Unusual But Legal Tax Deductions - Business Edition

TTax season is once again upon us. So, for a lighter look at a serious situation, we decided to cover at all the creative ways that business people have kept Uncle Sam’s greedy hands away from their pocketbooks.

Crazy Yet Legal

As it turns out, companies and private citizens can get away with a lot when it comes to business-related expenses. Companies giving away free beer to prospective customers and writing it off on their taxes are clearly the tip of the iceberg here.

An exotic dancer was even able to deduct $2,088 from her taxes so she could get breast implants. The courts ruled that her enhanced cleavage was a stage prop and therefore was a legitimate expense. The same was probably true for the professional bodybuilder who deducted the price of the oil that he used to cover himself with during competitions.

Another incident involved a couple who bought a private plane so that they could regularly check in on their rental property and subsequently wrote it off on their taxes. The expense was approved as long as the plane wasn’t being used for a recreational purpose, allowing the business to operate at an even greater loss than it had before.

Then there was the guy who tried to get away with paying his live-in girlfriend to help him out with his business. The court allowed that deduction but refused to let him pay her for cleaning their shared property.

Perhaps the most outlandish story involves a dairy farmer who deducted the cost of his African safari. The trip was deemed acceptable by the IRS because it involved lots of animal-related activities. On the other hand, attending business conventions in exotic locations is generally considered a tax-deductible expense.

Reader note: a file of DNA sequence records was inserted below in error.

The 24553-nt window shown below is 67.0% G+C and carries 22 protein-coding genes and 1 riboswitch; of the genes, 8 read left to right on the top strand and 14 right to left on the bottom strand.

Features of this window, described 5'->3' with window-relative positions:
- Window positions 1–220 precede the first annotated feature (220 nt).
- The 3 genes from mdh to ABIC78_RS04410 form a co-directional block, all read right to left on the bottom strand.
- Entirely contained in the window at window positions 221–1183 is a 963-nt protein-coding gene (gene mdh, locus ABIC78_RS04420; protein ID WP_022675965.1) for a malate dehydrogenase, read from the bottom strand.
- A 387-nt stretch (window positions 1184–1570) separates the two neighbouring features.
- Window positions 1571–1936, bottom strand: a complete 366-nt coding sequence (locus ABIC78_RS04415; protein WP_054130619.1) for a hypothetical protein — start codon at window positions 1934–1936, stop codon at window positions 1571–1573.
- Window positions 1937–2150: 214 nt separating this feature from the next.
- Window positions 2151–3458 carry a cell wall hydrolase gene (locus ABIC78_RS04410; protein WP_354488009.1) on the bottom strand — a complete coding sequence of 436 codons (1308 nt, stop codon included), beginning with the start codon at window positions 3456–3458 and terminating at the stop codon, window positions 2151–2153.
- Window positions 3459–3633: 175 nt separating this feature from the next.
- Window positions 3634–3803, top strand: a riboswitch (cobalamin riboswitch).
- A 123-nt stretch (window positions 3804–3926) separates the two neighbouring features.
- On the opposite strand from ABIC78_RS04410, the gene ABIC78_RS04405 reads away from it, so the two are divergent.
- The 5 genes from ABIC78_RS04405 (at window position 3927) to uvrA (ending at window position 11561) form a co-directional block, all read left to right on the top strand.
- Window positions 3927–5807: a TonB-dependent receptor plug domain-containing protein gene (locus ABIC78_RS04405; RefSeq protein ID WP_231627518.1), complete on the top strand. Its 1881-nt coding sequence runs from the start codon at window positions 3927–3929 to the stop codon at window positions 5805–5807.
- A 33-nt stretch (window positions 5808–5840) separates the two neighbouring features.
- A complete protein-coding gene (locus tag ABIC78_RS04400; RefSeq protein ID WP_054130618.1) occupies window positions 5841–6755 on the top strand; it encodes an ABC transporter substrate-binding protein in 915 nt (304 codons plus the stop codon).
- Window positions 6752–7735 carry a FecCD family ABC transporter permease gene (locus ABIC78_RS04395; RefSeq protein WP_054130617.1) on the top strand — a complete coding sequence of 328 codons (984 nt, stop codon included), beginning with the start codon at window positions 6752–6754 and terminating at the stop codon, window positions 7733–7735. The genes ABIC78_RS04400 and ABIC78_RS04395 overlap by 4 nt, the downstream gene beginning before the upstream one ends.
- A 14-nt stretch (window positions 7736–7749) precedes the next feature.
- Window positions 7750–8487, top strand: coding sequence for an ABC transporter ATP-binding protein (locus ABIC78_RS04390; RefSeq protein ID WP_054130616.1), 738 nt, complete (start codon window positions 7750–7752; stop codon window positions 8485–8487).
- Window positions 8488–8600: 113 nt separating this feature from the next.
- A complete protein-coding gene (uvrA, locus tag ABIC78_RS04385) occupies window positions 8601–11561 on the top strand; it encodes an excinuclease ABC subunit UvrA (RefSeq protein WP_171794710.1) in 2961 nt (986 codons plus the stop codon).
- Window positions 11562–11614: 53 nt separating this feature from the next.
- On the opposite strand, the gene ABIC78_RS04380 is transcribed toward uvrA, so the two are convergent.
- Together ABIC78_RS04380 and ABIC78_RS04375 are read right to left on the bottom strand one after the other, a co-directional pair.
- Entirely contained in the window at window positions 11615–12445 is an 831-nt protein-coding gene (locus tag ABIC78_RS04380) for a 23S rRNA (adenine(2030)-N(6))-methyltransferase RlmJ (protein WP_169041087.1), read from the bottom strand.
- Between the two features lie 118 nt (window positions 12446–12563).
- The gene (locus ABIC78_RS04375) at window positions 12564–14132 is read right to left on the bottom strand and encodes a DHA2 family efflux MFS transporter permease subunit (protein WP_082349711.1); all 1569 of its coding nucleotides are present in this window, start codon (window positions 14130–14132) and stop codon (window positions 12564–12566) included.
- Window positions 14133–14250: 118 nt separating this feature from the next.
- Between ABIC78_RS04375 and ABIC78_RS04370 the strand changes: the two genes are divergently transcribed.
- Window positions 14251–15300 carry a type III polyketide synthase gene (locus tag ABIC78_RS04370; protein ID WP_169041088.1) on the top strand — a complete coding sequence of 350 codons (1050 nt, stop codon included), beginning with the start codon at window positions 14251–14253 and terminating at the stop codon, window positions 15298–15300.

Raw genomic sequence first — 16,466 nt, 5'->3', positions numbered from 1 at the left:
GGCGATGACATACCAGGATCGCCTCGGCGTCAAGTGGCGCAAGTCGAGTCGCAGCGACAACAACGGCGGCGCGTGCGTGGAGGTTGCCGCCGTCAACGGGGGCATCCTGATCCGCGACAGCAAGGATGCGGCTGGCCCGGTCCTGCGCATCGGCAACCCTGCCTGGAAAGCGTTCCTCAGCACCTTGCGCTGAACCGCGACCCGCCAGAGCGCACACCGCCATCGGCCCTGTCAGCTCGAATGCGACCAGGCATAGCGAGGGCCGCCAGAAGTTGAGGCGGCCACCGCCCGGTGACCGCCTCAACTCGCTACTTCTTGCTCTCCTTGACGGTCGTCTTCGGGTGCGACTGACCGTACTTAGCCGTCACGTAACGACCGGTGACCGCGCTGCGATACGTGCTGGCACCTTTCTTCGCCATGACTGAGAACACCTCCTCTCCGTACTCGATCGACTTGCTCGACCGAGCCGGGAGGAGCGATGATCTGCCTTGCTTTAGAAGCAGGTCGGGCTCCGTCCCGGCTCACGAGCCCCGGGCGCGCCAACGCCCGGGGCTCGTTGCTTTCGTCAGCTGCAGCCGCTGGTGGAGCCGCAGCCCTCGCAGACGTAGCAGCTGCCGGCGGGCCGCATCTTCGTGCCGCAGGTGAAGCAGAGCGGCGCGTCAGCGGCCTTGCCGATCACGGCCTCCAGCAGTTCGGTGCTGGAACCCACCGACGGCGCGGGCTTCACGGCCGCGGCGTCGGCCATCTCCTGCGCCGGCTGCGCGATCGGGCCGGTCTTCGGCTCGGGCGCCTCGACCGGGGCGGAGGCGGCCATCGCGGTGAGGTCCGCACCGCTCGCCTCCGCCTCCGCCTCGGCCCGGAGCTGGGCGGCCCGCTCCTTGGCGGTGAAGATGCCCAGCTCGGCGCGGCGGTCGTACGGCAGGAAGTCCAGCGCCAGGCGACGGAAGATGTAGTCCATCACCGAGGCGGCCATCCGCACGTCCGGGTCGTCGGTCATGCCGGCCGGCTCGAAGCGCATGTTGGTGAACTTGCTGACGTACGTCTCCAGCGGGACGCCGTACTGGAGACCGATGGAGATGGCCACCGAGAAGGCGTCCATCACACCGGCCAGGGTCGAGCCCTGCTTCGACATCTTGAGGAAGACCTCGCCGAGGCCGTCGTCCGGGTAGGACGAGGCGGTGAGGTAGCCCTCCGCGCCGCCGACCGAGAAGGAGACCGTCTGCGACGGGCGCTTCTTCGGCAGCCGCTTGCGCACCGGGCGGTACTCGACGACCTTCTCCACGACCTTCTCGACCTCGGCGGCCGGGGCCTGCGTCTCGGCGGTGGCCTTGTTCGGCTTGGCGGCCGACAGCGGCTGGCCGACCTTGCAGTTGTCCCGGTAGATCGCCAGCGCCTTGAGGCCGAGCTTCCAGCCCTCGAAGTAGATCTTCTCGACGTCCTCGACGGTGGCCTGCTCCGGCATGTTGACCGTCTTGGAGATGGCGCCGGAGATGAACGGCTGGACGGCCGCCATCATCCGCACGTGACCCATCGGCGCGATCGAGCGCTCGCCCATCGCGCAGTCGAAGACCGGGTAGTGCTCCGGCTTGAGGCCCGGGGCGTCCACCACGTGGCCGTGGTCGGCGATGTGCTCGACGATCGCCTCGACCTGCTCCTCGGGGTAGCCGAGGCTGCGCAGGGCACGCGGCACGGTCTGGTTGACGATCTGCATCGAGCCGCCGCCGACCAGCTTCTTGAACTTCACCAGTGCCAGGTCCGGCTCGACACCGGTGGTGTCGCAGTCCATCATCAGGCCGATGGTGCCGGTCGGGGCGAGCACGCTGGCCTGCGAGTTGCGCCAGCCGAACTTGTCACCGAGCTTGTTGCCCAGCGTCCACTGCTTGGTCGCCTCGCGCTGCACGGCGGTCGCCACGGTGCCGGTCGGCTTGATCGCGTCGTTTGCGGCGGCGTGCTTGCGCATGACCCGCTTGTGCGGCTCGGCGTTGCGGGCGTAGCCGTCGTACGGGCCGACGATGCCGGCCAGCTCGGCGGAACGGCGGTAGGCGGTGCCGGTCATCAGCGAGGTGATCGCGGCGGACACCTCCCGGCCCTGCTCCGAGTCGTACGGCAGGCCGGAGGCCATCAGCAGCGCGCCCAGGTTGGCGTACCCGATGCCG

The Darker Side of Things

If you are running a business, you generally must follow the local and state laws. This oversight caused problems for a guy who gave his clients the gift of whiskey and wrote it off on his taxes. The IRS said it wasn’t an appropriate entertainment expense. It also violated state laws. Ouch. Another guy more understandably had the same problem with a racehorse that he said he’d bought to entertain his clients at the track. The government also told him to pay up.

Perhaps one of the more ironic rules on the books is that criminals must pay annual taxes on their illegally acquired gains. Yet you can’t deduct any business expenses if your career choice (such as prostitution or growing weed) is illegal in your home state or province.

However, one particularly foolish criminal takes the cake here. He thought he would deduct the cost of the arsonist he had hired to burn down his company so that he could collect the insurance. It’s no surprise that he was caught in the process.

Miscellaneous Expenses

The only way your pets are going to legally be able to be written off as a business expense is if they perform a vital service to your company. Examples of this would be cats that protect farms from rodent related damages and dogs that serve as junkyard protection systems. Even so, if you have moved in order to take a new job, you are generally allowed to count the cost of moving your pets to their new home as well.

A Final Note

Some people count their profitable hobbies as businesses on their taxes and this is usually fine. But if your company doesn’t turn much of a profit and it has operated at a loss for several years, you may end up being red-flagged by the IRS for an audit since that falls in line with what they consider a hobby rather than a functional business.

Sources:
https://money.howstuffworks.com/personal-finance/personal-income-taxes/10-creative-but-legal-tax-deductions6.htm
https://turbotax.intuit.com/tax-tips/tax-deductions-and-credits/10-strange-but-legitimate-federal-tax-deductions/L6A6QzGiV
http://www.wisebread.com/20-amazing-outrageous-and-just-plain-weird-tax-deductions
https://www.forbes.com/sites/robertwood/2015/01/26/10-crazy-sounding-tax-deductions-irs-says-are-legit/#5831947b3bcc

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